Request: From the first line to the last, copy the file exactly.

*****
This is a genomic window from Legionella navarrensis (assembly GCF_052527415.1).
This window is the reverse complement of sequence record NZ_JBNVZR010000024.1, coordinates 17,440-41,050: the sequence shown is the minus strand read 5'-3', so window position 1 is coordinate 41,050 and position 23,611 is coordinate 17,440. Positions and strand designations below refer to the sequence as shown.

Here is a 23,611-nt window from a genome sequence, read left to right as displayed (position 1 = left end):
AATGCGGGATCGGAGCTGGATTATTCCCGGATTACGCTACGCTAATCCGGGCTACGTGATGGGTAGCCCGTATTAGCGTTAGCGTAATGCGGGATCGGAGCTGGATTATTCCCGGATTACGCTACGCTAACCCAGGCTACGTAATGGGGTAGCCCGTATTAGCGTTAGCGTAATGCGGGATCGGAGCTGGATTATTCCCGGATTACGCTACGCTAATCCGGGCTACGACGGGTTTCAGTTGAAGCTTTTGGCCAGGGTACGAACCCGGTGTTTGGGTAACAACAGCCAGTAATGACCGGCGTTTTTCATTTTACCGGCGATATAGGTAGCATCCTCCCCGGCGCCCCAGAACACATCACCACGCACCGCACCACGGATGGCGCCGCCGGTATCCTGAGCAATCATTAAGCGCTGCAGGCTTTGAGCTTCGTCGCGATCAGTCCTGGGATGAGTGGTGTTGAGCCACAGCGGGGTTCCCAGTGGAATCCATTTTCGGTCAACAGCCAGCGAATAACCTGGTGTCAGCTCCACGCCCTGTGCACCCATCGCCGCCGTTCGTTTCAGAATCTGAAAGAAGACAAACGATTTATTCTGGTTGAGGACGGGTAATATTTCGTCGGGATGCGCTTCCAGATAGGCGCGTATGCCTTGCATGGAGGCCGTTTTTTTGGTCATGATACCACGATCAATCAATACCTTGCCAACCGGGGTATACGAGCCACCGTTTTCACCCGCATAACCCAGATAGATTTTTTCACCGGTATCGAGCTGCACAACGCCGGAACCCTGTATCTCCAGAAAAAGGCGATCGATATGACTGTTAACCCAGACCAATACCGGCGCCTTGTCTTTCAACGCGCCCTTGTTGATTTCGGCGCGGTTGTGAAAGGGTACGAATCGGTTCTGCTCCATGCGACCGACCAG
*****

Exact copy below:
This is a genomic window from Legionella navarrensis (assembly GCF_052527415.1).
This window is the reverse complement of sequence record NZ_JBNVZR010000024.1, coordinates 17,440-41,050: the sequence shown is the minus strand read 5'-3', so window position 1 is coordinate 41,050 and position 23,611 is coordinate 17,440. Positions and strand designations below refer to the sequence as shown.

Here is a 23,611-nt window from a genome sequence, read left to right as displayed (position 1 = left end):
AATGCGGGATCGGAGCTGGATTATTCCCGGATTACGCTACGCTAATCCGGGCTACGTGATGGGTAGCCCGTATTAGCGTTAGCGTAATGCGGGATCGGAGCTGGATTATTCCCGGATTACGCTACGCTAACCCAGGCTACGTAATGGGGTAGCCCGTATTAGCGTTAGCGTAATGCGGGATCGGAGCTGGATTATTCCCGGATTACGCTACGCTAATCCGGGCTACGACGGGTTTCAGTTGAAGCTTTTGGCCAGGGTACGAACCCGGTGTTTGGGTAACAACAGCCAGTAATGACCGGCGTTTTTCATTTTACCGGCGATATAGGTAGCATCCTCCCCGGCGCCCCAGAACACATCACCACGCACCGCACCACGGATGGCGCCGCCGGTATCCTGAGCAATCATTAAGCGCTGCAGGCTTTGAGCTTCGTCGCGATCAGTCCTGGGATGAGTGGTGTTGAGCCACAGCGGGGTTCCCAGTGGAATCCATTTTCGGTCAACAGCCAGCGAATAACCTGGTGTCAGCTCCACGCCCTGTGCACCCATCGCCGCCGTTCGTTTCAGAATCTGAAAGAAGACAAACGATTTATTCTGGTTGAGGACGGGTAATATTTCGTCGGGATGCGCTTCCAGATAGGCGCGTATGCCTTGCATGGAGGCCGTTTTTTTGGTCATGATACCACGATCAATCAATACCTTGCCAACCGGGGTATACGAGCCACCGTTTTCACCCGCATAACCCAGATAGATTTTTTCACCGGTATCGAGCTGCACAACGCCGGAACCCTGTATCTCCAGAAAAAGGCGATCGATATGACTGTTAACCCAGACCAATACCGGCGCCTTGTCTTTCAACGCGCCCTTGTTGATTTCGGCGCGGTTGTGAAAGGGTACGAATCGGTTCTGCTCCATGCGACCGACCAG